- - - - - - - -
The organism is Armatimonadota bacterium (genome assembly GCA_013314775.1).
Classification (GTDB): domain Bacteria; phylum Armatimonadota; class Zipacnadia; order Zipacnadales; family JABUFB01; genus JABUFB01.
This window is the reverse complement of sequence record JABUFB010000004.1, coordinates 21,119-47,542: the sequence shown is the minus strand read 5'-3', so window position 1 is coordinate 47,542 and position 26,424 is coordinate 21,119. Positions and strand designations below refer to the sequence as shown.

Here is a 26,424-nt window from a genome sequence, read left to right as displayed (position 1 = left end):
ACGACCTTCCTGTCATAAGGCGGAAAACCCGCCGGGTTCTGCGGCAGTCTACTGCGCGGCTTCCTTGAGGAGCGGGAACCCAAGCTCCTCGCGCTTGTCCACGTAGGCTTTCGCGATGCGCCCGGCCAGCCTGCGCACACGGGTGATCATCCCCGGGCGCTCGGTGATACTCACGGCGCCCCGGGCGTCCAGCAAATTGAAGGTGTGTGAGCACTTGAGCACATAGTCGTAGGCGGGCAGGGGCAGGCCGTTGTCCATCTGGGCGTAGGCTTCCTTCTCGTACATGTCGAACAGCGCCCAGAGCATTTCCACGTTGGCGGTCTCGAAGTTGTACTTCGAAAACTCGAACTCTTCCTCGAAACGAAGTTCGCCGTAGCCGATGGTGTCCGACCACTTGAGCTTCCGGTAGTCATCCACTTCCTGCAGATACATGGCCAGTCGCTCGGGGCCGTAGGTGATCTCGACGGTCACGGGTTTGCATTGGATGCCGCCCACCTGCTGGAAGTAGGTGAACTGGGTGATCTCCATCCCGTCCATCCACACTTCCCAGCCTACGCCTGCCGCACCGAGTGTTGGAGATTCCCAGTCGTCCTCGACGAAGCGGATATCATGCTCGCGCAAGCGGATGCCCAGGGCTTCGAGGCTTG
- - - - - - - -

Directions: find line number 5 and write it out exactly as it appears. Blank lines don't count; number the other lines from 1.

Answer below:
ACGACCTTCCTGTCATAAGGCGGAAAACCCGCCGGGTTCTGCGGCAGTCTACTGCGCGGCTTCCTTGAGGAGCGGGAACCCAAGCTCCTCGCGCTTGTCCACGTAGGCTTTCGCGATGCGCCCGGCCAGCCTGCGCACACGGGTGATCATCCCCGGGCGCTCGGTGATACTCACGGCGCCCCGGGCGTCCAGCAAATTGAAGGTGTGTGAGCACTTGAGCACATAGTCGTAGGCGGGCAGGGGCAGGCCGTTGTCCATCTGGGCGTAGGCTTCCTTCTCGTACATGTCGAACAGCGCCCAGAGCATTTCCACGTTGGCGGTCTCGAAGTTGTACTTCGAAAACTCGAACTCTTCCTCGAAACGAAGTTCGCCGTAGCCGATGGTGTCCGACCACTTGAGCTTCCGGTAGTCATCCACTTCCTGCAGATACATGGCCAGTCGCTCGGGGCCGTAGGTGATCTCGACGGTCACGGGTTTGCATTGGATGCCGCCCACCTGCTGGAAGTAGGTGAACTGGGTGATCTCCATCCCGTCCATCCACACTTCCCAGCCTACGCCTGCCGCACCGAGTGTTGGAGATTCCCAGTCGTCCTCGACGAAGCGGATATCATGCTCGCGCAAGCGGATGCCCAGGGCTTCGAGGCTTG